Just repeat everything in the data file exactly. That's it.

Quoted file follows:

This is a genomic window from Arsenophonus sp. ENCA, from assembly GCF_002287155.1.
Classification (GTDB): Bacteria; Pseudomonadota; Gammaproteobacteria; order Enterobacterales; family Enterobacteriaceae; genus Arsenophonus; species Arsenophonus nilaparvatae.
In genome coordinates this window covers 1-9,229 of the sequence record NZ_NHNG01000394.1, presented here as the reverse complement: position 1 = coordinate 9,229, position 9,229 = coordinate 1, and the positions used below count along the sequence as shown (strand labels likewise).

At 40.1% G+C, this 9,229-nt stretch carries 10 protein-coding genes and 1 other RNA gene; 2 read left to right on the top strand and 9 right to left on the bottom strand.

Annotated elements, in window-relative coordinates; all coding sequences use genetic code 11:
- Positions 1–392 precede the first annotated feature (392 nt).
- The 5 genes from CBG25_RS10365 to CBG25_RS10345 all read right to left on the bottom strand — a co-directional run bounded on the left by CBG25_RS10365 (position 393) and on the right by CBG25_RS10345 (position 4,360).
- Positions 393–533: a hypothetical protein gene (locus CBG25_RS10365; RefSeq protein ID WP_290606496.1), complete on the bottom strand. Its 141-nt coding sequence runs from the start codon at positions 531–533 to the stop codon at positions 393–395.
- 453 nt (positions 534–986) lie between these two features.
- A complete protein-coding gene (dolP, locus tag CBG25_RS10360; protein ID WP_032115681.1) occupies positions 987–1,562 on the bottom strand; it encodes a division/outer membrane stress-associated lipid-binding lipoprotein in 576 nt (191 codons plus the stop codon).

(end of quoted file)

This is a genomic window from Arsenophonus sp. ENCA, from assembly GCF_002287155.1.
Classification (GTDB): Bacteria; Pseudomonadota; Gammaproteobacteria; order Enterobacterales; family Enterobacteriaceae; genus Arsenophonus; species Arsenophonus nilaparvatae.
In genome coordinates this window covers 1-9,229 of the sequence record NZ_NHNG01000394.1, presented here as the reverse complement: position 1 = coordinate 9,229, position 9,229 = coordinate 1, and the positions used below count along the sequence as shown (strand labels likewise).

At 40.1% G+C, this 9,229-nt stretch carries 10 protein-coding genes and 1 other RNA gene; 2 read left to right on the top strand and 9 right to left on the bottom strand.

Annotated elements, in window-relative coordinates; all coding sequences use genetic code 11:
- Positions 1–392 precede the first annotated feature (392 nt).
- The 5 genes from CBG25_RS10365 to CBG25_RS10345 all read right to left on the bottom strand — a co-directional run bounded on the left by CBG25_RS10365 (position 393) and on the right by CBG25_RS10345 (position 4,360).
- Positions 393–533: a hypothetical protein gene (locus CBG25_RS10365; RefSeq protein ID WP_290606496.1), complete on the bottom strand. Its 141-nt coding sequence runs from the start codon at positions 531–533 to the stop codon at positions 393–395.
- 453 nt (positions 534–986) lie between these two features.
- A complete protein-coding gene (dolP, locus tag CBG25_RS10360; protein ID WP_032115681.1) occupies positions 987–1,562 on the bottom strand; it encodes a division/outer membrane stress-associated lipid-binding lipoprotein in 576 nt (191 codons plus the stop codon).